Conversations over coffee at India’s best-known bohemian paradise

Conversations over coffee at India’s best-known bohemian paradise

By Dipavali Hazra | | 19 December, 2015
A typical scene at the Calcutta Coffee House.
Once the prime watering hole for artists and bohemians of the city, the Calcutta Coffee House today seems like a relic that belongs to a different era. And yet, writes Dipavali Hazra, the place hasn’t lost its old charm or its reputation for good coffee and adda.

At a time when cafés are increasingly putting up signs that declare they don’t have Wi-Fi, and encouraging people to talk to each other, there is one place in the country where the concept has worked very well for decades now — the Calcutta Coffee House. In fact, the place does not, even today, have any of the comforts of a modern-day café: no lounge chairs or bean bags, no air-conditioning, and yet the quaint coffee house on College Street has survived the onslaught of the passing years, and rampant competition, by keeping its prices low while sustaining an atmosphere for what it is best known for, perhaps after coffee, the adda.

From the busy Bankim Chatterjee Street, mistakenly identified by some as College Street, a narrow doorway, easily missed by newcomers, is access to this world where coffee and conversation flow, both equally stimulating. This is my first visit and I am accompanying my father, for whom, during his days at Presidency College, the hallowed portals of Coffee House was a favourite haunt, as it was and remains for hundreds of other students, teachers and visitors alike.

Coffee House, previously Albert Hall, was set up by the Indian Coffee Board in 1942 to promote coffee, but in 1958, the management decided to shut down the joint for it was not doing all that well. By that time, the Coffee House had established itself as a meeting place for intellectuals, and when it was proposed to close, its patrons shot off a petition to the government. The retrenched workers organised themselves into a Coffee Workers’ Cooperative and they still run the place guided by socialist values. During its heyday in the ’60s, the establishment saw stalwarts like Satyajit Ray, Ritwik Ghatak, Sunil Gangopadhyay, among others, frequent its nearly three-storey high premises, which now reverberates with conversations inspired by these very people and their works. You can hear the odd discussion about the latest hindi movie too if you listen carefully.

We are ushered in by a waiter in crisp white uniform with a stiff hat-style turban atop his head. On the lower floor, teeming with customers, a table is quickly cleared away and we are directed to a place by the high windows overlooking the bustling street we just came by. We make ourselves comfortable on the plastic chairs surrounding a square, straight-legged table as the waiter hovers about, pen poised to take orders. I check the menu to find the dishes I had been recommended to try: Mutton Afghani and Mutton Kaviraji, priced at Rs 60 and Rs 55 per plate respectively. We order one each of those, a plate of chicken sandwiches and two coffees. The bill is a total of Rs 230.

One of the greatest struggles of running the Coffee House has been the challenge of keeping the prices low. For several years the Coffee House has been incurring losses, and yet a proposed rise of single paisa in the charges here meets with resistance. To keep the establishment from sinking, the board members have tried expanding their franchise by opening branches across Kolkata, like the one at Jadavpur. Another strategy involves renting out the place for TV and movie shoots. According to reports the popular Hindi serial CID and the National Film Development Corporation booked the venue for shooting recently. The two Byomkesh films by Anjan Dutt and Arindam Sil, due to release this year, were also shot here, as were the earlier Byomkesh films in recent times. Even Dibakar Banerjee’s hindi film on the famous sleuth features scenes shot at the Coffee House. With all this, the facility can slowly expect to make a turnaround.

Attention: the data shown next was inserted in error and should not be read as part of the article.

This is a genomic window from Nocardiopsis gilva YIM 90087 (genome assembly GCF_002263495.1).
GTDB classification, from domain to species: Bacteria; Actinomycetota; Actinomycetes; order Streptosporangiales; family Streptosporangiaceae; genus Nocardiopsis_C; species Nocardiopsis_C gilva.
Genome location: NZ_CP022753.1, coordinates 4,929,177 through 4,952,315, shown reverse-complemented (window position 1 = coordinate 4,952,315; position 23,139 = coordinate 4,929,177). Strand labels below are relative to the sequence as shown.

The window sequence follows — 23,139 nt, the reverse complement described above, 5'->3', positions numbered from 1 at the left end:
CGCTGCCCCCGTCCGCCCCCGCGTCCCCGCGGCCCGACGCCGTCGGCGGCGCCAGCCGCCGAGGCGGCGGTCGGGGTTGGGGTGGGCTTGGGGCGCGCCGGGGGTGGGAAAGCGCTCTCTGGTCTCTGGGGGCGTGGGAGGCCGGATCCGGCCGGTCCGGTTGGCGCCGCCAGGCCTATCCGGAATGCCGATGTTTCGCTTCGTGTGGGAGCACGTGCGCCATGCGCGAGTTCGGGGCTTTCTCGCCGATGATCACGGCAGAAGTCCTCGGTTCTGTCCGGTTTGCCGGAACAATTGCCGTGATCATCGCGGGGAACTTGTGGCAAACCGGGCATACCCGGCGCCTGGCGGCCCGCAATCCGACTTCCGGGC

The coffee arrives in white porcelain cups and saucers. Shafts of light enter through windows high up in the ceiling, and illuminate the hall in a golden afternoon glow. The windows, we are told, were added during renovations carried out in 2006 to allow maximum use of natural light. At the same time the original wooden chairs were replaced by light, plastic ones, and electrical fittings were updated. Additionally, smoking is not allowed in the building anymore, we are told by the waiter serving us. As a consequence, the vendor at the entrance to the Coffee House now sells books also. In 1973-79, it used to be cigarette branch Charminar. Not much else has changed, says my father. That is to say, in 30 years nothing much has changed. Except perhaps the quantity of food served, which has shrunk, but is sufficient for an average appetite, and worth three times the money.

A constant influx of students heaving shoulder bags miraculously find a place to sit in the packed hall, while waiters shepherd other visitors to seats their trained eyes spot within seconds. Amid the level drone of conversation, there are cackles of laughter, cutlery tinkles, a professor studies notes scribbled on white sheets of paper, a young woman in a green, meticulously pleated sari and plaited hair sits opposite a young man in animated conversation; tourists with their guides film the commotion; a larger-than-life-sized portrait of Rabindranath Tagore hangs on the far side of the hall, head turned aside as if straining to hear the wide range of adda that goes on within these four walls.

I take in the sights and sounds of the place, which I may not visit again in a long time. And when I do, I am certain I will be bound to find that nothing much has changed. I hope that nothing changes.


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